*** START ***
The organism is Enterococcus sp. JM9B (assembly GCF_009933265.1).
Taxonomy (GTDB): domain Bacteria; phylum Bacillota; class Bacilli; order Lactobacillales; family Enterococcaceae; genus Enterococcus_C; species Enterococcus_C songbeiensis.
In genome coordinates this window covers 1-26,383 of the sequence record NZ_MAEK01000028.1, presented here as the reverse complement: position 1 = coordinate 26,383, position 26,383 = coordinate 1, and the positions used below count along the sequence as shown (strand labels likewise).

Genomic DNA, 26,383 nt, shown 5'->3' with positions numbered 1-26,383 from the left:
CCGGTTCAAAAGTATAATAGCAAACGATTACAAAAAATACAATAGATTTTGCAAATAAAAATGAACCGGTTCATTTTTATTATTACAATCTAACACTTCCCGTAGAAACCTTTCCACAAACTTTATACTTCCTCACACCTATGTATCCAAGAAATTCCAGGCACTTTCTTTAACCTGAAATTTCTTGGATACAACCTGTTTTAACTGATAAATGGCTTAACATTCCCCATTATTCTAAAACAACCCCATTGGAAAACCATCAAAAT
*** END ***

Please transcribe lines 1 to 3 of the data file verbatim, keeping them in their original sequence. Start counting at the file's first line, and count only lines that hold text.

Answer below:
The organism is Enterococcus sp. JM9B (assembly GCF_009933265.1).
Taxonomy (GTDB): domain Bacteria; phylum Bacillota; class Bacilli; order Lactobacillales; family Enterococcaceae; genus Enterococcus_C; species Enterococcus_C songbeiensis.
In genome coordinates this window covers 1-26,383 of the sequence record NZ_MAEK01000028.1, presented here as the reverse complement: position 1 = coordinate 26,383, position 26,383 = coordinate 1, and the positions used below count along the sequence as shown (strand labels likewise).